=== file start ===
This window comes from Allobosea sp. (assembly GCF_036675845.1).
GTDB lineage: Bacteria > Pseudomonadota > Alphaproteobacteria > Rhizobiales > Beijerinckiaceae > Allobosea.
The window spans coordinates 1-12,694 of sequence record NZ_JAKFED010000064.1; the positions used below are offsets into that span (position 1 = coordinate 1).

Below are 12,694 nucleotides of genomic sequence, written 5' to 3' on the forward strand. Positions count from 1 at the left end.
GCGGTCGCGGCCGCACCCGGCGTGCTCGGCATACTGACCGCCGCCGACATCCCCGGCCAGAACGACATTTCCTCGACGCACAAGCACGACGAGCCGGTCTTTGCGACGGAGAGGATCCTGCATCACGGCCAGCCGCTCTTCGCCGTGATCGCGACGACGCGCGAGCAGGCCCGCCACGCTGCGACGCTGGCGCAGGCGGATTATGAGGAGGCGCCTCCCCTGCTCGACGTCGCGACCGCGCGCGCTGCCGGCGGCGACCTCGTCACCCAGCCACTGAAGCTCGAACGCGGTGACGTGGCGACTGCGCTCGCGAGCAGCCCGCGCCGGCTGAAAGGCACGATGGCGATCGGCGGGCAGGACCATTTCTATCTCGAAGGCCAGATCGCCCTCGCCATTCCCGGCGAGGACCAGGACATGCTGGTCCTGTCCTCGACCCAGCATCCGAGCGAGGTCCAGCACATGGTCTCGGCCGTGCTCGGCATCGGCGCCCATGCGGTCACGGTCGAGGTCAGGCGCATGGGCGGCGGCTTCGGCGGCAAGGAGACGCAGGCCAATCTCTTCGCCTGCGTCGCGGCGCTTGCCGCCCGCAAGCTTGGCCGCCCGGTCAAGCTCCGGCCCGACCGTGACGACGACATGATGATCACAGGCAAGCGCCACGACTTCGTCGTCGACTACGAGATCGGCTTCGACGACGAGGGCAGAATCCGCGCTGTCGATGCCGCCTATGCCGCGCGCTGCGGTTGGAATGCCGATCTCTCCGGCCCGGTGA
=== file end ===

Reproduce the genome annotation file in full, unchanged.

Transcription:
This window comes from Allobosea sp. (assembly GCF_036675845.1).
GTDB lineage: Bacteria > Pseudomonadota > Alphaproteobacteria > Rhizobiales > Beijerinckiaceae > Allobosea.
The window spans coordinates 1-12,694 of sequence record NZ_JAKFED010000064.1; the positions used below are offsets into that span (position 1 = coordinate 1).

Below are 12,694 nucleotides of genomic sequence, written 5' to 3' on the forward strand. Positions count from 1 at the left end.
GCGGTCGCGGCCGCACCCGGCGTGCTCGGCATACTGACCGCCGCCGACATCCCCGGCCAGAACGACATTTCCTCGACGCACAAGCACGACGAGCCGGTCTTTGCGACGGAGAGGATCCTGCATCACGGCCAGCCGCTCTTCGCCGTGATCGCGACGACGCGCGAGCAGGCCCGCCACGCTGCGACGCTGGCGCAGGCGGATTATGAGGAGGCGCCTCCCCTGCTCGACGTCGCGACCGCGCGCGCTGCCGGCGGCGACCTCGTCACCCAGCCACTGAAGCTCGAACGCGGTGACGTGGCGACTGCGCTCGCGAGCAGCCCGCGCCGGCTGAAAGGCACGATGGCGATCGGCGGGCAGGACCATTTCTATCTCGAAGGCCAGATCGCCCTCGCCATTCCCGGCGAGGACCAGGACATGCTGGTCCTGTCCTCGACCCAGCATCCGAGCGAGGTCCAGCACATGGTCTCGGCCGTGCTCGGCATCGGCGCCCATGCGGTCACGGTCGAGGTCAGGCGCATGGGCGGCGGCTTCGGCGGCAAGGAGACGCAGGCCAATCTCTTCGCCTGCGTCGCGGCGCTTGCCGCCCGCAAGCTTGGCCGCCCGGTCAAGCTCCGGCCCGACCGTGACGACGACATGATGATCACAGGCAAGCGCCACGACTTCGTCGTCGACTACGAGATCGGCTTCGACGACGAGGGCAGAATCCGCGCTGTCGATGCCGCCTATGCCGCGCGCTGCGGTTGGAATGCCGATCTCTCCGGCCCGGTGA